The World Health Organization (WHO) defines mental health as "… a state of well-being in which an individual realizes his or her own abilities, can cope with the normal stresses of life, can work productively and is able to make a contribution to his or her community."
About 20% of Canadians will experience a diagnosable mental health problem or illness each year. The Mental Health Commission of Canada (MHCC), ably Chaired by former Senator Michael Kirby is developing a national mental health strategy. The first part was issued in November 2009, and the second will be completed by mid-2012.
These are predominantly illnesses that affect young Canadians and their families. On its website, the Commission notes:
The Centre for Addiction and Mental Health notes approximately 4,000 Canadians die by suicide each year.
Risk Factors and Symptoms
Multiple social, psychological, and biological factors determine the level of mental health at any point of time.
The WHO lists the following five symptom clusters associated with mental illness that sufferers or those close to them notice (www.who.int/features/qa/38/en/):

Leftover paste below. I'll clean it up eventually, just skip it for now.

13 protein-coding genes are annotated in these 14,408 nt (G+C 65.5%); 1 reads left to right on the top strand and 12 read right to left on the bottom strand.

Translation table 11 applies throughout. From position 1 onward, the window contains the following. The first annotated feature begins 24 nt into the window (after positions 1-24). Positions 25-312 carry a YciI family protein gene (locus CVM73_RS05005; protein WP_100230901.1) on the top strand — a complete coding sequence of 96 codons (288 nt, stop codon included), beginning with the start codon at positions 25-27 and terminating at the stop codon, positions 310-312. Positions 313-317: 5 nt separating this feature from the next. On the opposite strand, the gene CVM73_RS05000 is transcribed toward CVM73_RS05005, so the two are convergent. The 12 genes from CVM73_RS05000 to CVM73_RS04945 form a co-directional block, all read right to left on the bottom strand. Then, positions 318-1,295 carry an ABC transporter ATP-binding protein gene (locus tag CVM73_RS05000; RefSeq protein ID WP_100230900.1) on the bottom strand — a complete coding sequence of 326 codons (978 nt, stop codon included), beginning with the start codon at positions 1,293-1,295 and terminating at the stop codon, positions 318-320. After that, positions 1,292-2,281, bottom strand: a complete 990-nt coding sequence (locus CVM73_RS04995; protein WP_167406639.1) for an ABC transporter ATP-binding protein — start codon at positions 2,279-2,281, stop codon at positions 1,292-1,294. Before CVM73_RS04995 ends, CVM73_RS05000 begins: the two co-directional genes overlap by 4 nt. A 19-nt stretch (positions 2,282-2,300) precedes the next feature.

The most recent and perhaps most representative figures were published in 2008 using 2003 Statistics Canada data. Almost $23 billion was spent on medical services ($5 billion), and work loss for both short term ($9.3 billion) and long term ($8.5 billion) mental illnesses. Put another way, mental illnesses drain Canada’s wealth the same as destroying 155 homes, each valued at $400,000, every day of the year.
Guarding Minds at Work
This Canadian website was developed by three psychologists and Dr. Martin Shain (see Doctor on Call), all associated with the Simon Fraser University Faculty of Health Sciences, with funding from Great-West Life. The goal was to ensure mental health received the same attention and resources as physical health and safety. Twelve psychological risk factors focus on supportive work environments which include elements of culture, leadership, civil behaviour, job fit, recognition and rewards, reasonable workload, career development, and work-life balance.
Website content included a search of the academic literature in workplace health and law, consultation with various experts and focus groups, and extensive surveying. The key benefit of psychologically healthy workplaces is described as greater productivity through significantly lower rates of absence and disability.
The last word belongs to a stakeholder submission to the Mental Health Commission of Canada:
"We inhabit our bodies but we live in our minds. The great paradox is that the very space within which we experience our lives, hold our memories, make our decisions and share the joys of being alive is at the same time the space that we most stigmatize and neglect in health care." – Toward Recovery & Well-Being, p.14.
Categories: Disease Management